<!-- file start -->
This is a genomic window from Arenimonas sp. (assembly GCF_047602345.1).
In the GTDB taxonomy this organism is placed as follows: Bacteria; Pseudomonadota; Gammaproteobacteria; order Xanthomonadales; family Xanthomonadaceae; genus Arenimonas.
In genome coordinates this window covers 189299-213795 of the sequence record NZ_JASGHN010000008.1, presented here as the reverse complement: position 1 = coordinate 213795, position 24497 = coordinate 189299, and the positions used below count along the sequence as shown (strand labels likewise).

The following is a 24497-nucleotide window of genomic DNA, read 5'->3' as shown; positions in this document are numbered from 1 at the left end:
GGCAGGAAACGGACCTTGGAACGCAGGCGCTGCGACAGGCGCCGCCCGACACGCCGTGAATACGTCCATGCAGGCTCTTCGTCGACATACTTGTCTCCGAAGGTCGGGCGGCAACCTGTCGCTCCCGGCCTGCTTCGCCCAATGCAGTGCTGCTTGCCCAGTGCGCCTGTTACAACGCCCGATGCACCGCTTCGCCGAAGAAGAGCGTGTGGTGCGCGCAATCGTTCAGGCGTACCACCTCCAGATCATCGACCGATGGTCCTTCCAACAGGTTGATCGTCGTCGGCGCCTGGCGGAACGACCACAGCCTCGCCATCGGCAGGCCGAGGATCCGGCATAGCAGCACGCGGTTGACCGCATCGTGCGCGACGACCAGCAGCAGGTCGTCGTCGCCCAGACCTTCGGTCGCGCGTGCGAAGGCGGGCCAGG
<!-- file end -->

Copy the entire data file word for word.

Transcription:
This is a genomic window from Arenimonas sp. (assembly GCF_047602345.1).
In the GTDB taxonomy this organism is placed as follows: Bacteria; Pseudomonadota; Gammaproteobacteria; order Xanthomonadales; family Xanthomonadaceae; genus Arenimonas.
In genome coordinates this window covers 189299-213795 of the sequence record NZ_JASGHN010000008.1, presented here as the reverse complement: position 1 = coordinate 213795, position 24497 = coordinate 189299, and the positions used below count along the sequence as shown (strand labels likewise).

The following is a 24497-nucleotide window of genomic DNA, read 5'->3' as shown; positions in this document are numbered from 1 at the left end:
GGCAGGAAACGGACCTTGGAACGCAGGCGCTGCGACAGGCGCCGCCCGACACGCCGTGAATACGTCCATGCAGGCTCTTCGTCGACATACTTGTCTCCGAAGGTCGGGCGGCAACCTGTCGCTCCCGGCCTGCTTCGCCCAATGCAGTGCTGCTTGCCCAGTGCGCCTGTTACAACGCCCGATGCACCGCTTCGCCGAAGAAGAGCGTGTGGTGCGCGCAATCGTTCAGGCGTACCACCTCCAGATCATCGACCGATGGTCCTTCCAACAGGTTGATCGTCGTCGGCGCCTGGCGGAACGACCACAGCCTCGCCATCGGCAGGCCGAGGATCCGGCATAGCAGCACGCGGTTGACCGCATCGTGCGCGACGACCAGCAGCAGGTCGTCGTCGCCCAGACCTTCGGTCGCGCGTGCGAAGGCGGGCCAGG